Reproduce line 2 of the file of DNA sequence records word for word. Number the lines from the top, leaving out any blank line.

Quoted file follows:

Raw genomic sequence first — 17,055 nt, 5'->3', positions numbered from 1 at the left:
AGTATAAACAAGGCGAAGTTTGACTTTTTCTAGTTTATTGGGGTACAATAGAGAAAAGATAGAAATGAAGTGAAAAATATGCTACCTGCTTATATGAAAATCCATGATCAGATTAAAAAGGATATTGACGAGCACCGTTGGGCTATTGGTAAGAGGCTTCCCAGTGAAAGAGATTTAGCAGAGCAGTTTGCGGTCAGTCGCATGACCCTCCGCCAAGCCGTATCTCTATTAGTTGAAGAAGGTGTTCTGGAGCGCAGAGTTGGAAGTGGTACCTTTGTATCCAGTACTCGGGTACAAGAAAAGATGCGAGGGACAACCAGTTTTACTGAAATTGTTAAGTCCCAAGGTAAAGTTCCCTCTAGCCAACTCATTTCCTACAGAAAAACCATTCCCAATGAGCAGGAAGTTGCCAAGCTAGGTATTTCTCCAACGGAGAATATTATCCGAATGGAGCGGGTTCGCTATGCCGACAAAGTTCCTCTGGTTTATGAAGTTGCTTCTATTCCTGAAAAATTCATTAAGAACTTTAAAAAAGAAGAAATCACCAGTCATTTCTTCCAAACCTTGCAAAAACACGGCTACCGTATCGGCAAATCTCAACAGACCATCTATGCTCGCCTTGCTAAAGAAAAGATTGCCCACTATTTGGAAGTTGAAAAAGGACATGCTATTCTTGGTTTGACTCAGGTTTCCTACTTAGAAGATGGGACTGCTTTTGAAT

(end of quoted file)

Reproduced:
AGTATAAACAAGGCGAAGTTTGACTTTTTCTAGTTTATTGGGGTACAATAGAGAAAAGATAGAAATGAAGTGAAAAATATGCTACCTGCTTATATGAAAATCCATGATCAGATTAAAAAGGATATTGACGAGCACCGTTGGGCTATTGGTAAGAGGCTTCCCAGTGAAAGAGATTTAGCAGAGCAGTTTGCGGTCAGTCGCATGACCCTCCGCCAAGCCGTATCTCTATTAGTTGAAGAAGGTGTTCTGGAGCGCAGAGTTGGAAGTGGTACCTTTGTATCCAGTACTCGGGTACAAGAAAAGATGCGAGGGACAACCAGTTTTACTGAAATTGTTAAGTCCCAAGGTAAAGTTCCCTCTAGCCAACTCATTTCCTACAGAAAAACCATTCCCAATGAGCAGGAAGTTGCCAAGCTAGGTATTTCTCCAACGGAGAATATTATCCGAATGGAGCGGGTTCGCTATGCCGACAAAGTTCCTCTGGTTTATGAAGTTGCTTCTATTCCTGAAAAATTCATTAAGAACTTTAAAAAAGAAGAAATCACCAGTCATTTCTTCCAAACCTTGCAAAAACACGGCTACCGTATCGGCAAATCTCAACAGACCATCTATGCTCGCCTTGCTAAAGAAAAGATTGCCCACTATTTGGAAGTTGAAAAAGGACATGCTATTCTTGGTTTGACTCAGGTTTCCTACTTAGAAGATGGGACTGCTTTTGAAT